NCASE Resource Library
This brief highlights the benefits of participation in 21st CCLCs based on their statewide evaluations. Benefits include: promoting academic growth; keeping kids connected and building relationships; engaging, inspiring, and motivating students; and preparing youth for life after high school.
This framework and guidebook can help people assess afterschool systems, programs, and youth outcomes in the interest of informing system improvements with up-to-date accurate information. Every Hour Counts used the framework to evaluate Boston, Providence, and Sprockets in St. Paul and findings from this experience informed this version.
This webinar provides an overview of opportunities provided by the federal education funding from the American Rescue Plan, to help children re-engage, re-connect, and recover. The overview describes how much funding is available, how much has been distributed to state departments of education, and what evidence-based interventions are allowed.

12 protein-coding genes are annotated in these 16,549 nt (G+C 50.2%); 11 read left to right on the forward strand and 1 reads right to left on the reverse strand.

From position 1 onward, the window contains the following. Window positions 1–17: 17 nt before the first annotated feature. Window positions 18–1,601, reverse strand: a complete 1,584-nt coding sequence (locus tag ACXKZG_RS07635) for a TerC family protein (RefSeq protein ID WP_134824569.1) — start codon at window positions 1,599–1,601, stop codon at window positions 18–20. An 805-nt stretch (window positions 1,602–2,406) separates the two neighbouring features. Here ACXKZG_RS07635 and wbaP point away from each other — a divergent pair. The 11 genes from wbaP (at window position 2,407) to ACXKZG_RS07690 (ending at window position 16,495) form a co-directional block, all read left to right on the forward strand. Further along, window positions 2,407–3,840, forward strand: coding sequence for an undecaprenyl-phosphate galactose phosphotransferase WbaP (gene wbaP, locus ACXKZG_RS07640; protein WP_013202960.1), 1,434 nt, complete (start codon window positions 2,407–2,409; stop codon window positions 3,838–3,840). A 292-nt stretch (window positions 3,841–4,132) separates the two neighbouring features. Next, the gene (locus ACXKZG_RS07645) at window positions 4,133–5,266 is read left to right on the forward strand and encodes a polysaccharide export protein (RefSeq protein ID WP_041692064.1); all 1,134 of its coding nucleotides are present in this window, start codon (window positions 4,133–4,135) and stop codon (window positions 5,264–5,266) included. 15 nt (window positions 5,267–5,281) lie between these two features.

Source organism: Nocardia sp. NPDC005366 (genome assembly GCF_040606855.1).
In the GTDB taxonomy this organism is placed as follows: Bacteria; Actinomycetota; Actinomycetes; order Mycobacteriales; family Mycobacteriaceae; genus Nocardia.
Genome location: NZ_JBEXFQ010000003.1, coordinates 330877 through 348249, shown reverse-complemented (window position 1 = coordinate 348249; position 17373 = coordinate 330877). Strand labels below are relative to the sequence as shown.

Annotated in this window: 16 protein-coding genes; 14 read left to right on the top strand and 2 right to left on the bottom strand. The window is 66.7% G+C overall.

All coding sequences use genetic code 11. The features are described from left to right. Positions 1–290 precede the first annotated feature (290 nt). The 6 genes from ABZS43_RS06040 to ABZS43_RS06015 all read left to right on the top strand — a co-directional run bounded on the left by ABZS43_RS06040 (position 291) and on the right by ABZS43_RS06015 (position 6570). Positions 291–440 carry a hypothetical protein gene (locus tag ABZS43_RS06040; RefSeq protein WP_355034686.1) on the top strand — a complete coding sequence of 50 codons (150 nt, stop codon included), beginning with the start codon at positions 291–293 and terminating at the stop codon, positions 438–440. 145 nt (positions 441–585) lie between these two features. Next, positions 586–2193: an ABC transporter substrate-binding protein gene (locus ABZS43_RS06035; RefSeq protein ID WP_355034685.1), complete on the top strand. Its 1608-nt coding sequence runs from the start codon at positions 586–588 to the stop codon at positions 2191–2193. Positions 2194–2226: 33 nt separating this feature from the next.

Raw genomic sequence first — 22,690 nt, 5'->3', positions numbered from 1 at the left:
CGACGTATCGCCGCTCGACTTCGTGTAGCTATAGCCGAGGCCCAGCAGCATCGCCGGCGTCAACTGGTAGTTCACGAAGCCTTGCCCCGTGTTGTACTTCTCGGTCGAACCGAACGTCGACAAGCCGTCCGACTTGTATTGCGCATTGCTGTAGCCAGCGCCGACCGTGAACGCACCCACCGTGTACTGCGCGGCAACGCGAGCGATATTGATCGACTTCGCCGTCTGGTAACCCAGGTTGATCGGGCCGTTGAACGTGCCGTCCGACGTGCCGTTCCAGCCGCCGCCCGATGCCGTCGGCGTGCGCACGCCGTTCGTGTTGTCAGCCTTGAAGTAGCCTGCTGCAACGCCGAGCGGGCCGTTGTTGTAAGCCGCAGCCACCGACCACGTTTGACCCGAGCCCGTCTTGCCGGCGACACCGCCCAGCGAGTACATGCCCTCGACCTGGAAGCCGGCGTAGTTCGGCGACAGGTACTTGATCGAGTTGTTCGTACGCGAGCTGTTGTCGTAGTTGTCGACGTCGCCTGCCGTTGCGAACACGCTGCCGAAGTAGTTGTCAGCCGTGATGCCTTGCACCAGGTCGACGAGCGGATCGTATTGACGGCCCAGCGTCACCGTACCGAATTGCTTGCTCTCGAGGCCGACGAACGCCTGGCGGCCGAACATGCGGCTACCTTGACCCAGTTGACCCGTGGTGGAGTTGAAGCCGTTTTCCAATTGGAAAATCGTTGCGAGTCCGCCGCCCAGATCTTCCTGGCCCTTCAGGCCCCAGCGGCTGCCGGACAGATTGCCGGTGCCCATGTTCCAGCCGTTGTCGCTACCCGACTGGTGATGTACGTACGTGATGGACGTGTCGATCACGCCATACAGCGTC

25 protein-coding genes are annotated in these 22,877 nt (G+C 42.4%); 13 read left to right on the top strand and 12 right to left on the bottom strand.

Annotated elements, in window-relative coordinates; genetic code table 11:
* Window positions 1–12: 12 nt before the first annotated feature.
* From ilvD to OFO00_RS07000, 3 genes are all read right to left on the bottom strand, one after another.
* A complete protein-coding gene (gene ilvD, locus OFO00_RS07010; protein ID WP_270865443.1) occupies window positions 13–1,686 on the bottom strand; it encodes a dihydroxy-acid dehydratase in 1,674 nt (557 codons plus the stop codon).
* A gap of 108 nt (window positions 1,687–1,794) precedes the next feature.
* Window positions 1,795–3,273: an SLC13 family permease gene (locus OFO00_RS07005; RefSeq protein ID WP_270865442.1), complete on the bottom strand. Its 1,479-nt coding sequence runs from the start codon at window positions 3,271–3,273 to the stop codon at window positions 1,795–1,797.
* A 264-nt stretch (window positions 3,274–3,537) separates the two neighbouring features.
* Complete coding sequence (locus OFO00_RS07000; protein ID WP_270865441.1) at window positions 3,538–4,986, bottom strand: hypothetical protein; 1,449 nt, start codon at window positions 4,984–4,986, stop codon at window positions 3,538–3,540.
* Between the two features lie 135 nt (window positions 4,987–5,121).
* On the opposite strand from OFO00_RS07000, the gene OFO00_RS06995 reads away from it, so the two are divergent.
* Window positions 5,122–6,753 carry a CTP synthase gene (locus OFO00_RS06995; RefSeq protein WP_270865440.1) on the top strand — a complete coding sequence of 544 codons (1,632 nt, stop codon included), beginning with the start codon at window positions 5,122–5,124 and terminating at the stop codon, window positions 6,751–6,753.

This updated research brief provides a summary of key evaluations on the impact of afterschool programs during the pandemic.
This slide show provides a summary of what parents, teachers, and Out-of-School Time (OST) providers want in summer programs for 2021 based on a combination of focus groups, interviews, and 3,031 surveys. Results indicate that parents want summer programs to prioritize their children’s social and emotional health.
This classic online calculator lets you determine the costs of a variety of high quality afterschool programs and the summer portions of year-round programs. The cost estimates were updated in 2021 to reflect changes in general cost of living and the relative cost of living across cities.
This report describes the state of afterschool coordination in a set of 75 large U.S. cities seven years after they were first surveyed in 2013. It focuses on three components: a designated coordinating entity, a common data system, and a framework or set of standards for program quality.
These webinars focus on exploring how data use in out-of-school time can make programs better.
This report shares evaluation findings from 2017 of the longer-term impacts of a summer learning project in five school districts: Boston, Dallas, Duval County in Florida, Pittsburgh, and Rochester. It explores the effects of two consecutive summers of voluntary, full-day programming for at least 20 days three school years after the second summer of programming.
This report summarizes survey data collected in 2020, both before and during the pandemic; it is the fourth survey, preceded by findings from 2004, 2009, 2014.